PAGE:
The new game, which debuted on June 9, has all of the trappings of a typical social game -- neighbors, in-game currency, virtual goods, and even a little farming. The pioneering game also attempts to innovate by expanding those features and adding elements that we've seen in more traditional video games, such as a reputation meter which you fill by helping friends.
Zynga's Head Game Designer Brian Reynolds calls FrontierVille "a living, breathing world" that encroaches on your plot of virtual land. "If you go away for a while, the weeds grown up, and you'll have to clear them out. The little trees grow into bigger trees, grow into really big trees and the really big trees drop seeds that might start new trees. And that can be good or maybe you don't want it so you have to decide if you want more trees to grow or not. It's not exactly the same way you left it when you come back -- there's a sense that the wildness is alive."
This is something that we've seen in video games for ages, but adding it to a social/Facebook game somehow makes the concept novel again.
Then there's the Western theme, which we haven't seen explored fully in a Facebook game (though touched upon in Meteor Games' Ranch Town). Reynolds describes the game as "Oregon Trail meets 'Little House on the Prairie' meets FarmVille" He says the game's concurrent release with Rockstar's epic western Red Dead Redemption was purely coincidental. "Everyone has their Western thing going on," he says with a laugh.
We also talked to Reynolds, who is also a seasoned video game vet who worked on several popular PC strategy games (Civilization II, Sid Meier's Alpha Centauri) about how FrontierVille will fill a gap in the social gaming space, how the game will keep people coming back for more and plans for the game on iPhone. Read the rest of our interview after the jump.
What void do you think FrontierVille will fill in Facebook gaming?
I come from the entertainment industry, and in the entertainment industry you always wanna be doing new stuff. So I feel like there's always room for something that's good, for something that's original, for something with good craftsmanship. And this is definitely a big investment for Zynga in doing an originally themed game. We thought about what kind of game we'd like to do and decided this was something that would appeal to a whole lot of people, and that's why we did it. At the same time, we're not just making a game about a theme, we also want to innovate in play and talk about the idea of the living world and new social features, basically give gamers gameplay that haven't seen before. That's what we think of as important to move the state of social entertainment forward.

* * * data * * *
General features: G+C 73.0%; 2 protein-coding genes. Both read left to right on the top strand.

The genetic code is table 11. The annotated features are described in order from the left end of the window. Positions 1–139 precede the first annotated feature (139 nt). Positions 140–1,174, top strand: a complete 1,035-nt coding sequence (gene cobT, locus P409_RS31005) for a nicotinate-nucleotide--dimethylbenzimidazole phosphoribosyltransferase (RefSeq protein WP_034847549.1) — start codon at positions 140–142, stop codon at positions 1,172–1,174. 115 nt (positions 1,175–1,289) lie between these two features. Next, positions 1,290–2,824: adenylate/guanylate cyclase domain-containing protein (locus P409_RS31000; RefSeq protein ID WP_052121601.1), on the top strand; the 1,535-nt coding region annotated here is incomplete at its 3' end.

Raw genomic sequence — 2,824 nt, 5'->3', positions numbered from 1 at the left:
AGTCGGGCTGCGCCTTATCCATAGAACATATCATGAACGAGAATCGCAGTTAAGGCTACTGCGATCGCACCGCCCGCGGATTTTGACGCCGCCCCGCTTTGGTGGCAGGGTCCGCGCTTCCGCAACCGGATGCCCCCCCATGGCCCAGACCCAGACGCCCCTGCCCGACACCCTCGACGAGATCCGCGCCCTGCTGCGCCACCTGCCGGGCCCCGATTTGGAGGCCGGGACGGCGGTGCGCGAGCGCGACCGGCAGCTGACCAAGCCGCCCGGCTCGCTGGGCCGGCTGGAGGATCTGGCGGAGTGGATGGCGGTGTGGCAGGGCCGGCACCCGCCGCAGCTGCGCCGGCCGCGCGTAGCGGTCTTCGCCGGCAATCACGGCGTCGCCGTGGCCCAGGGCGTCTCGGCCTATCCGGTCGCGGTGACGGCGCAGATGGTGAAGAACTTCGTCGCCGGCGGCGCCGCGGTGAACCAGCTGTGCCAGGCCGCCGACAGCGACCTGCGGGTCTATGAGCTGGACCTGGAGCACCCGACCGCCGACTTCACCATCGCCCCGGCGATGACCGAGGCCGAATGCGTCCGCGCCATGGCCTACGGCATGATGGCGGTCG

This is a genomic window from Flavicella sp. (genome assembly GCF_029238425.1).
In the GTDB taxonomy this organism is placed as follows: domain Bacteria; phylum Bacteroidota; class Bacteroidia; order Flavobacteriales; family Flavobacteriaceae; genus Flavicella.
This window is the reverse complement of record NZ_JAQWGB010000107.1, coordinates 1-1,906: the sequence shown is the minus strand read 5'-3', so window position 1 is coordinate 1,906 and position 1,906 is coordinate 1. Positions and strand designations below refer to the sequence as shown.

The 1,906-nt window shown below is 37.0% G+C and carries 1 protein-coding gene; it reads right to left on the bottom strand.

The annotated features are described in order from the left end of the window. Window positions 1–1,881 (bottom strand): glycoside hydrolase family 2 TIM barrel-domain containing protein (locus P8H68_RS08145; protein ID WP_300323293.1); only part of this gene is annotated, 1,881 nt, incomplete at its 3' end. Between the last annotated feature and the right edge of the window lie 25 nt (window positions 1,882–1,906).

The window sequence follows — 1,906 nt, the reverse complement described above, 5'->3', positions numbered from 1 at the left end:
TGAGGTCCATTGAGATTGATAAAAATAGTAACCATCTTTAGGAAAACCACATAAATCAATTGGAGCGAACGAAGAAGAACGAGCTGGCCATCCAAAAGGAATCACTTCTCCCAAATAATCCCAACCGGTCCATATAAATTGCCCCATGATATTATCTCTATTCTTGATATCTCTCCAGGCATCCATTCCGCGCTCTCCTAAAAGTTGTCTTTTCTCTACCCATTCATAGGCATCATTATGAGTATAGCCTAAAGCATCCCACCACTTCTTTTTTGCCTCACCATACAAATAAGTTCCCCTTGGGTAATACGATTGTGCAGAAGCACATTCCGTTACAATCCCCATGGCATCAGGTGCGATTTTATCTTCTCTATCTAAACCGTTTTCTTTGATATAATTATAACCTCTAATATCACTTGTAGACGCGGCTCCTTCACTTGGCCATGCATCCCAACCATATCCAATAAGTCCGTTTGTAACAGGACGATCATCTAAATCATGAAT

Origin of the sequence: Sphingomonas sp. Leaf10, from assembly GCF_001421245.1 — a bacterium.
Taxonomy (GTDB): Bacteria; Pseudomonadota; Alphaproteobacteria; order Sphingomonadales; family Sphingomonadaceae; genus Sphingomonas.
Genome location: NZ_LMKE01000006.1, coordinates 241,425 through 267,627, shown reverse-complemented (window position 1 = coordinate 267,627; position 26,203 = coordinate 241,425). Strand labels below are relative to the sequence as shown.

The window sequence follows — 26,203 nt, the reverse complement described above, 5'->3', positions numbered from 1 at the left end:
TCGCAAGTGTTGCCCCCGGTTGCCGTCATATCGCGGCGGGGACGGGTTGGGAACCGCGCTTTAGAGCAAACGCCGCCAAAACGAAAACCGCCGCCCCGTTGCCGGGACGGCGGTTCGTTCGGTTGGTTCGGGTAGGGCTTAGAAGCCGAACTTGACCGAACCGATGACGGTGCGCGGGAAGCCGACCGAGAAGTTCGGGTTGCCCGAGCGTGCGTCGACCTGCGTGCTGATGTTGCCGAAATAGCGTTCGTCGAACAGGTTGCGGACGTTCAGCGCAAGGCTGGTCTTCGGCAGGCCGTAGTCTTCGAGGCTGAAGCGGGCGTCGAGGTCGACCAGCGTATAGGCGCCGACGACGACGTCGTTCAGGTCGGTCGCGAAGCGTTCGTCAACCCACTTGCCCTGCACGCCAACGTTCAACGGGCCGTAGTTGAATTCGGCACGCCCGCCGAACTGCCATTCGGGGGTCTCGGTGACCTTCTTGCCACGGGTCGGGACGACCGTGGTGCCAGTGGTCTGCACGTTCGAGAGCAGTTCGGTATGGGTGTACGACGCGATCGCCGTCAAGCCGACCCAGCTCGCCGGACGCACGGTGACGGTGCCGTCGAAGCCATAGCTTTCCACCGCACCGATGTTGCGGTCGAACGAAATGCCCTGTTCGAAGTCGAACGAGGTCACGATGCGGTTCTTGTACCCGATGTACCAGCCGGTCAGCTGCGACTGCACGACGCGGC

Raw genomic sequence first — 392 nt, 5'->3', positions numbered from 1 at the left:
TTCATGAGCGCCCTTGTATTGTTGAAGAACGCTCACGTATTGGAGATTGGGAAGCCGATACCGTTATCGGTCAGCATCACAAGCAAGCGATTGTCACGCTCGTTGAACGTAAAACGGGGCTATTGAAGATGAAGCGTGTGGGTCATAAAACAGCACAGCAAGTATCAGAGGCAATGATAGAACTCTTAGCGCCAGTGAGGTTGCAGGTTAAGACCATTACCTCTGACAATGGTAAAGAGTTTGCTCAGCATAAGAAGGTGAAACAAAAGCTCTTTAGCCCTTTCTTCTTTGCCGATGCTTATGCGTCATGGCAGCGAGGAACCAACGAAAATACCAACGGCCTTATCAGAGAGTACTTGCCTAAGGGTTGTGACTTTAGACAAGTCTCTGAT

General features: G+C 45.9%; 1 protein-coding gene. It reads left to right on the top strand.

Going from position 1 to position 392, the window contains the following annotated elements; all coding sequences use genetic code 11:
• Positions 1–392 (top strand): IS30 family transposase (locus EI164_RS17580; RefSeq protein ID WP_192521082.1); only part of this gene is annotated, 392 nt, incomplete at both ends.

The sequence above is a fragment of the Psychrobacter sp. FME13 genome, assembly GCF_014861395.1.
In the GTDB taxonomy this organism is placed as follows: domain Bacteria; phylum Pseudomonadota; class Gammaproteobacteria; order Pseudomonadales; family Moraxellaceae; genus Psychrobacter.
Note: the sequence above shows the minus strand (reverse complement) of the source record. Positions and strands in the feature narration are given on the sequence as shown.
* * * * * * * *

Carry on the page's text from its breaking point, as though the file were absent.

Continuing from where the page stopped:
Who is going to play FrontierVille? What's the target audience?
I'd say it's for everyone. When were picking out theme, one of the things we found with a frontier game, was that it appealed pretty strongly to both men and women. The men would think about their most recent Western adventure movie and pioneer life out West, and women would identify with raising family out on the pioneer. They would say, "Oh that reminds me of Little House on the Prairie." So it was a topic with a broad appeal. That's what we're always aiming for in a social game because you want your friends to be interested in playing it -- all your different kinds of friends -- so you have a good social experience.
What are the expectations for FrontierVille when you launch? Zynga is very statistics driven, so what are the expectations?
We think it's going to do well. [Reynolds declined to share number goals]. Our most recent game was Treasure Isle and it took off really well -- we're really happy with that. If we can get going as well as Treasure Isle, that is a good start for us. Treasure was the fastest growing social game ever [5 million players in one week].
What's been the most challenging aspect of designing a social game, even with all of your video game experience behind you?
I had to get a feel for what's the right level of simplicity that you can put in a game for a mass market audience. I've done a little bit of casual game work before, but certainly not a totally mass market social game. That came pretty naturally, because the way I learn how to design games was to make simple parts and making them interact in subtle ways. So there's nothing in FrontierVille that's very complicated, but then there's a lot of interesting things to click on, and it's a very open game board where you can choose your own adventure.